Sifting the leavings

on November 26, 2008 with 0 comments » |

One of my favorite authors, John Updike, writes about the challenges facing an aging writer:

I can appreciate the advantages, for a writer, of youth and obscurity. You are not yet typecast. You can take a cold view of the entire literary scene. You are full of material -- your family, your friends, your region of the country, your generation -- when it is fresh and seems urgently worth communicating to readers. No amount of learned skills can substitute for the feeling of having a lot to say, of bringing news. Memories, impressions and emotions from the first 20 years on earth are most writers' main material; little that comes afterward is quite so rich and resonant. By the age of 40, you have probably mined the purest veins of this precious lode; after that, continued creativity is a matter of sifting the leavings ...

A few images, a few memorable acquaintances, a few cherished phrases, circle around the aging writer's head like gnats as he strolls through the summertime woods at gloaming. He sits down before the word processor's humming, expectant screen, facing the strong possibility that he has already expressed what he is struggling to express again ...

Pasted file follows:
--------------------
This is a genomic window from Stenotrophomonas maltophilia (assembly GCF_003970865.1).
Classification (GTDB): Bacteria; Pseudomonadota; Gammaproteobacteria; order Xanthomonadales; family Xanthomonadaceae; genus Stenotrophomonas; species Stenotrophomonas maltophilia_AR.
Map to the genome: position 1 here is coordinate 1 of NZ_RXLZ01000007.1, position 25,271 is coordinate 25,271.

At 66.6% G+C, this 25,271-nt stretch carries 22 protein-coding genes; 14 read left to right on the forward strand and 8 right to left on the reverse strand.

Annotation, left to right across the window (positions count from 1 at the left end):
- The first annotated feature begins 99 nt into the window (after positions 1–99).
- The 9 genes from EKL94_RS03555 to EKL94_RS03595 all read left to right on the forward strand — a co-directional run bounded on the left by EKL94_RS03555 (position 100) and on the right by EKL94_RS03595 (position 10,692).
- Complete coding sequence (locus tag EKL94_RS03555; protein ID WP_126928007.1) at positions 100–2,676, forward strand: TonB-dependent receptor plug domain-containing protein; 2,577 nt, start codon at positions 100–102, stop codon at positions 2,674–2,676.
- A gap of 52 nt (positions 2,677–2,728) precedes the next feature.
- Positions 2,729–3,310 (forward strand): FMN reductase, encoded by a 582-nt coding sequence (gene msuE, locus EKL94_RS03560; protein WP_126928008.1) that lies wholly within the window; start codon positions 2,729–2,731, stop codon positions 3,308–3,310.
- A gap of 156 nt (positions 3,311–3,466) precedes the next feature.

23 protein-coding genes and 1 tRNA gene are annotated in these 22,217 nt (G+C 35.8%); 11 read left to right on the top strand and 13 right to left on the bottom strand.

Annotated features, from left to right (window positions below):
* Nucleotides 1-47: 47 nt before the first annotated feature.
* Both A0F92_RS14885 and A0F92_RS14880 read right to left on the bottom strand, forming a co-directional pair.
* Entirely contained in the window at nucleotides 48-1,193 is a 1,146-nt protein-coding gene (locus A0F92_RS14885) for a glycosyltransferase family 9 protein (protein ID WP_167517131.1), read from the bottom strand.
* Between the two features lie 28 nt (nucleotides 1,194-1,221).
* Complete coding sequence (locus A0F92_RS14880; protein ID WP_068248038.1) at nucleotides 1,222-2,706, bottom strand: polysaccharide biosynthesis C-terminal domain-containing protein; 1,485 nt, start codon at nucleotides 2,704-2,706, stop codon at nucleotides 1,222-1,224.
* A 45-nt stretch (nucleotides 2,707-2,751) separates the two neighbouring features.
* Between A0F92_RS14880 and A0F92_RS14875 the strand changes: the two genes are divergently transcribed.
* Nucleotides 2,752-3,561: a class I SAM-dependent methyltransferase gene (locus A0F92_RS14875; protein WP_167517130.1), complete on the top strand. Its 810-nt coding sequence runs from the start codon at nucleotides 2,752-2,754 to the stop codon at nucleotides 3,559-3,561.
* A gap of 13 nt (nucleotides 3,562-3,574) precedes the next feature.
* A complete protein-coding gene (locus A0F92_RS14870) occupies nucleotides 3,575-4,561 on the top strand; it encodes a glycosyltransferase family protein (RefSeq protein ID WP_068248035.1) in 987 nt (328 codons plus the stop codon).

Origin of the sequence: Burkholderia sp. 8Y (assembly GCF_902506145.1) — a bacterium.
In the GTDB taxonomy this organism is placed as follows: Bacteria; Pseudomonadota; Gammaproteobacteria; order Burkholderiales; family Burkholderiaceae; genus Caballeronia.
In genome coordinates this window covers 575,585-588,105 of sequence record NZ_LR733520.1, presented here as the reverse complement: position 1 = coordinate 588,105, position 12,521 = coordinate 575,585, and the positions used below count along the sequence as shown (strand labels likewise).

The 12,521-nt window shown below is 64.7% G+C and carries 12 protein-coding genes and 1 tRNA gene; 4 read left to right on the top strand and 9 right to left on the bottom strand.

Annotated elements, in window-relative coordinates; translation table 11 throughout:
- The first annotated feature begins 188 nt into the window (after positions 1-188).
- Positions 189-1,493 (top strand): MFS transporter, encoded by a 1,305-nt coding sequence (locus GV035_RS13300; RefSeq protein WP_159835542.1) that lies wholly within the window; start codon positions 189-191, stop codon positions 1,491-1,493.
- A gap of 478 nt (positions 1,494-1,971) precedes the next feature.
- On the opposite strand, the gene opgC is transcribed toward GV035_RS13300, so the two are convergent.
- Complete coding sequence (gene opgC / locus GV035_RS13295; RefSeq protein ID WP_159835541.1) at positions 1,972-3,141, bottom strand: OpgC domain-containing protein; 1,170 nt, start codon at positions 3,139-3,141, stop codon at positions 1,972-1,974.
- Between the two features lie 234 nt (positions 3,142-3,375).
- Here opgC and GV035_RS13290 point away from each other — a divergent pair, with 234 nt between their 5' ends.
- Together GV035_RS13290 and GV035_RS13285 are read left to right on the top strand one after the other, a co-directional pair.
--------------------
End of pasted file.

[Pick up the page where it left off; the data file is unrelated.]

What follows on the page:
With ominous frequency, I can't think of the right word. I know that there is a word; I can visualize the exact shape it occupies in the jigsaw puzzle of the English language. But the word itself, with its precise edges and unique tint of meaning, hangs on the misty rim of consciousness ...

When, against my better judgment, I glance back at my prose from 20 or 30 years ago, the quality I admire and fear to have lost is its carefree bounce, its snap, its exuberant air of slight excess. The author, in his boyish innocence, is calling, like the sorcerer's apprentice, upon unseen powers -- the prodigious potential of this flexible language's vast vocabulary. Prose should have a flow, the forward momentum of a certain energized weight; it should feel like a voice tumbling into your ear.

An aging writer wonders if he has lost the ability to visualize a completed work, in its complex spatial relations ...
If only I could write like this...at any age!

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